The composition and organization of PHC teams have evolved differently across Canadian provinces and territories. There is mixed evidence on the effectiveness and efficiency of team-based care as integration efforts are pursued in these jurisdictions (Hutchison et al. 2011). Furthermore, evidence is inconclusive on what policies and structures facilitate, incentivize, or prevent integrated service delivery through PHC teams, especially for vulnerable patients living with complex health and social needs. While previous work has described the Family Medicine Group (in French Groupe de médecine de famille and hereafter GMF) model and early policies related to the creation of GMFs (Pomey, Martin and Forest 2009; Breton et al. 2011), multiple changes in public policy with the potential to influence PHC teams and advance interprofessional integrated care have occurred over the past two decades (Katz et al. 2017). This article provides an overview of how these policies have shaped PHC team-based care and enhanced integrated care in Québec over the last two decades.
History and Context
From Local Community Health Centres to GMFs
One of the earliest models of multidisciplinary PHC team-based care in Canada started in Québec in 1972 with the creation of Local Community Service Centres (Centre Local de Services Communautaire—CLSCs). The CLSCs were publicly funded and governed organizations wherein a variety of health and social services professionals (physicians, nurses, social workers, physiotherapists, nutritionists, etc.) provided a broad range of preventive and curative community-based services to their local population (Levesque et al. 2012). Major resistance from family physicians who were concerned about a reduction of their professional autonomy as salaried workers of CLSCs led to poor adoption of the model (Levesque et al. 2012). Although interprofessional collaborations within the CLSC model were reported positively by allied health professionals, there were concerns about inequity in its implementation—specifically differences in the package of services offered by various CLSCs across the province (Sicotte, D'Amour and Moreault 2002). Hence, successive ministerial commissions recommended important PHC reforms in Québec. For instance, the Rochon Commission of 1988 recommended the introduction of Regional Departments of General Medicine as proximal governance structures that provided oversight, support and organized the activities of family physicians. The Clair Commission of 2000 recommended enhanced integration of health and social services as a means to reduce fragmented service delivery and also to improve the quality of health care (Levesque et al. 2012). The GMF model emerged as a response to criticism from the Clair Commission about the lack of integration between family physicians (solo and group clinics) and allied health providers, and previous failed attempts to convince family physicians to join CLSCs. Co-locating interprofessional teams in family-physician led clinics could improve access to and continuity of PHC. Figure 1 presents a timeline of key reforms and legislation in the evolution of PHC team-based care in Quebec over the past 20 years.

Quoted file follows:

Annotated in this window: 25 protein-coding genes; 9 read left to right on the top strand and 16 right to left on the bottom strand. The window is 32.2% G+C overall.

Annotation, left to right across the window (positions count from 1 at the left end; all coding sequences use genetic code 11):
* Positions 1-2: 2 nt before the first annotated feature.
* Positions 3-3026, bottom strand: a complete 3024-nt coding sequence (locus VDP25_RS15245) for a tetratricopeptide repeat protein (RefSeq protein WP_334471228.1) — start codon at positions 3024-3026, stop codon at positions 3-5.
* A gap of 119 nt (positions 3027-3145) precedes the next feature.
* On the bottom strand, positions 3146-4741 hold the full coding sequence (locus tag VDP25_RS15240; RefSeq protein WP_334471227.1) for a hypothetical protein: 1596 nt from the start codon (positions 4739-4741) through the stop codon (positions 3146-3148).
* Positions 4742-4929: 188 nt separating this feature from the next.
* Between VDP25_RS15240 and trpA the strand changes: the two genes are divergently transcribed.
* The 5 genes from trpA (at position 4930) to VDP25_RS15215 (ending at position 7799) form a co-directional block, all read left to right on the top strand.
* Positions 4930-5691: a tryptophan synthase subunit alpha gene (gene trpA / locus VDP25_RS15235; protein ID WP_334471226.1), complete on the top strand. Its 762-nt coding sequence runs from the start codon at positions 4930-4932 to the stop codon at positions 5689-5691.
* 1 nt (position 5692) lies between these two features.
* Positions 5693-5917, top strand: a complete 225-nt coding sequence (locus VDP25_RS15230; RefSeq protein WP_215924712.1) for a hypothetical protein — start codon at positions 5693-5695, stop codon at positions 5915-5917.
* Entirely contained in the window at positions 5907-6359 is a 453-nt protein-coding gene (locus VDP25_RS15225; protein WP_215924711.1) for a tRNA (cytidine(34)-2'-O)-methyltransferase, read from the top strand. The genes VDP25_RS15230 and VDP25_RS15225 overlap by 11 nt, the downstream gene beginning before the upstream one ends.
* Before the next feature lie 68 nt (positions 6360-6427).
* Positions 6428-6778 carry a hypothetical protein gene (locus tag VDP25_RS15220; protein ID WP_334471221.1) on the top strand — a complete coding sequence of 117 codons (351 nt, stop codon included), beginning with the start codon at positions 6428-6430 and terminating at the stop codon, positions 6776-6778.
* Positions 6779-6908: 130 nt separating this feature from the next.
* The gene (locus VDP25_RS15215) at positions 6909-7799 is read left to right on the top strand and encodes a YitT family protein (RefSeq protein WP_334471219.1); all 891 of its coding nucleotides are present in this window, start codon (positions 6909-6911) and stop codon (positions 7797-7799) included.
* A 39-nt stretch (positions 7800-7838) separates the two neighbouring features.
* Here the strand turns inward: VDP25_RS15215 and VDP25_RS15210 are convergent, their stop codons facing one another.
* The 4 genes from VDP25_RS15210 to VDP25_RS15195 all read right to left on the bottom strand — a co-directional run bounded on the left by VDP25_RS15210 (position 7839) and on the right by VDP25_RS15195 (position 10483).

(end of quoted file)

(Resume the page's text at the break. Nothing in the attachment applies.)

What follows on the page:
Models of group medical practices
GMFs are private group medical practices that were introduced in Québec in 2002. The GMF model consists of a group of approximately 6-12 independent family physicians who receive extra public funding to work in collaboration with nurses and administrative staff to care for the needs of enrolled patients. At that time, they were required to utilize an electronic medical record to facilitate interprofessional information exchange. Physicians in the GMF are mainly paid on a fee-for-service basis, but other resources, such as salaries for nurses and staff, are allocated to the GMF from the Ministère de la Santé et des Services Sociaux du Québec (MSSS) based on the number of patients enrolled. GMFs also receive public funding in exchange for services such as extended hours of operation (Breton et al. 2011). Thus, operating costs of private GMFs are carried by the contributions of family physicians and direct contributions from the MSSS. Two other complementary models of group medical practices exist—Network Clinics and University Family Medicine Groups. The Network Clinic model is a multidisciplinary group medical practice with enhanced hours of operation and technical platforms for diagnostic and therapeutic interventions (Levesque et al. 2012). This model has been implemented mostly in urban areas to relieve emergency room congestion and to provide population-based walk-in services. The University-GMFs are academic teaching units dedicated to training medical students and residents in primary care (Abou Malham et al. 2017). University-GMFs must be affiliated with relevant university programs and employ a quality improvement agent on their team.
Enhancing collaboration among PHC teams
In 2004, a deep structural reform led to the creation of 95 health and social service centres through administrative mergers of CLSCs, long-term care facilities, and some acute care hospitals. Each health and social service centre was required to implement local health networks (LHNs) in its territory to address the prioritized health and social needs of their geographically defined populations (Breton, Denis and Lamothe 2010).